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A study of the ecological variability in yield of selected clones of Arabica coffee (Coffea arabica L.) from the coffee-breeding programme in Kenya

by Wamatu, J.N; Thomas, E.
Publisher: 2001ISSN: 1462-0316.Subject(s): COFFEA | COFFEA ARABICA | CLONES | CAFE | RENDIMIENTO DE CULTIVOS | IMPACTO AMBIENTAL | MODELOS | KENIA | COFFEA | COFFEA ARABICA | CLONES | COFFEE | CROP YIELD | ENVIRONMENTAL IMPACT | MODELS | KENYA | COFFEA | COFFEA ARABICA | CLONE | CAFE | RENDEMENT DES CULTURES | IMPACT SUR L'ENVIRONNEMENT | MODELE | KENYA In: Journal of Horticultural Science and Biotechnology (RU) v. 76(6) p. 780-785Summary: Cherry yield of eleven elite clones of Arabica coffee was evaluated over a five-year period at Upper Kiambu, Makuyu and Kisii in Kenya, in a continuing study to determine the extent and influence of clone x environment interactions on coffee breeding lines developed in Kenya. Clone mean yield comparisons indicated a better performance of all the improved clones compared with the control. In an analysis of variance, significant main effects and non-significant clone x environment interactions (P minor who 0.05) were found. Interactions were however, further investigated using ecovalence values, the Eberhart and Russell (1966) regression model as well as the Additive Main effects and Multiplicative Interaction effects model. The clones were then clustered according to their response patterns using principal components and cluster analyses to obtain a delineation of ecological districts and more accurate predictions of clone performance. The main effects for clones reflected breeding advances with the standardvariety having the smallest mean. Improved materials from the hybridization scheme appeared to do better than their pure line counterparts with clones 8, 3, 1 and 2 being the most advanced of the 11 clones. Similarly, the main effects for the environmentreflected the overall site/year quality with Kiambu having the best production conditions particularly due to the favourable weather in 1983. This indicates that the coffee growing upper zone may be favourable for the clones especially when they are raised by top-working old coffee. Makuyu environments had the least interaction effects.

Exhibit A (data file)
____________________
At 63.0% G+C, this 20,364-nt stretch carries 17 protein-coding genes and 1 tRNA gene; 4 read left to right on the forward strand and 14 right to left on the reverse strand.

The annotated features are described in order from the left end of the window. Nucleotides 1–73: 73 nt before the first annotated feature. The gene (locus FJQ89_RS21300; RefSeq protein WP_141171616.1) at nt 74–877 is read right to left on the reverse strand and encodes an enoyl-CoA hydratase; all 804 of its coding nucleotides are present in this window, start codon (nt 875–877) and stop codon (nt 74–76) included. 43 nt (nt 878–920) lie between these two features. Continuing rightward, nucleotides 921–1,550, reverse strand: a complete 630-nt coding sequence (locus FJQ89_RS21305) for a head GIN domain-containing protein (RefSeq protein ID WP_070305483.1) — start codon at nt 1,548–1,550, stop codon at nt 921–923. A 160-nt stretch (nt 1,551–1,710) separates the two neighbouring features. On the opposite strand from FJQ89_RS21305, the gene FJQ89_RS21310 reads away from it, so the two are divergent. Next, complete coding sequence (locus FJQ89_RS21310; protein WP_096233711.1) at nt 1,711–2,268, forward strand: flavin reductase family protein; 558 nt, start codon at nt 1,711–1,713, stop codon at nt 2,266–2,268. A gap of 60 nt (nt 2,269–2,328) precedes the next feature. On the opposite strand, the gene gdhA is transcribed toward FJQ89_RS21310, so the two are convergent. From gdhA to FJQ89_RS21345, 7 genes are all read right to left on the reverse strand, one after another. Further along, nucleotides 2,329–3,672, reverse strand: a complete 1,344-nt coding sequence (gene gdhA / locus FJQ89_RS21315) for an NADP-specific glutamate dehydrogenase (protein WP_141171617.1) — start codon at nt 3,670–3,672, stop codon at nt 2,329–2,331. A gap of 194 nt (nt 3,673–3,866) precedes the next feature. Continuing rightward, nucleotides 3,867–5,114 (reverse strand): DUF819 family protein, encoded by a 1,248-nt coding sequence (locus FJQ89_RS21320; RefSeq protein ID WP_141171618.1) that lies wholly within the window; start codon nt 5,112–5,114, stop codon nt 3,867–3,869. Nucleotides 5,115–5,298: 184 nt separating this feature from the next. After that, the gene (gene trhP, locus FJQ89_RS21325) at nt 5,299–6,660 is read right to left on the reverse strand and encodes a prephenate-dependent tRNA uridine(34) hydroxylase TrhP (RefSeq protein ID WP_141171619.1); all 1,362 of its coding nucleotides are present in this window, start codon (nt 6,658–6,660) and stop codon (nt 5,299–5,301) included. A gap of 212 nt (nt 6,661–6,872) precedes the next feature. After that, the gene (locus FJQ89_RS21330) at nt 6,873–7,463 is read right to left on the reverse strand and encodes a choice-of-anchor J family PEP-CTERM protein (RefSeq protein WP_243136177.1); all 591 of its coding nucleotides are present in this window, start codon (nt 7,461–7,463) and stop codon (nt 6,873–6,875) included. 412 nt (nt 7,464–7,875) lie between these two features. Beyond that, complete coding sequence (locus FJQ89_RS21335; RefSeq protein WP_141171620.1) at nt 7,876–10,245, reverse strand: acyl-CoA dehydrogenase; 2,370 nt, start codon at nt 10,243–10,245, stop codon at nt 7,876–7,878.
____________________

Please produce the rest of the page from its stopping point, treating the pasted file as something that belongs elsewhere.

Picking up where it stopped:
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Cherry yield of eleven elite clones of Arabica coffee was evaluated over a five-year period at Upper Kiambu, Makuyu and Kisii in Kenya, in a continuing study to determine the extent and influence of clone x environment interactions on coffee breeding lines developed in Kenya. Clone mean yield comparisons indicated a better performance of all the improved clones compared with the control. In an analysis of variance, significant main effects and non-significant clone x environment interactions (P minor who 0.05) were found. Interactions were however, further investigated using ecovalence values, the Eberhart and Russell (1966) regression model as well as the Additive Main effects and Multiplicative Interaction effects model. The clones were then clustered according to their response patterns using principal components and cluster analyses to obtain a delineation of ecological districts and more accurate predictions of clone performance. The main effects for clones reflected breeding advances with the standardvariety having the smallest mean. Improved materials from the hybridization scheme appeared to do better than their pure line counterparts with clones 8, 3, 1 and 2 being the most advanced of the 11 clones. Similarly, the main effects for the environmentreflected the overall site/year quality with Kiambu having the best production conditions particularly due to the favourable weather in 1983. This indicates that the coffee growing upper zone may be favourable for the clones especially when they are raised by top-working old coffee. Makuyu environments had the least interaction effects.

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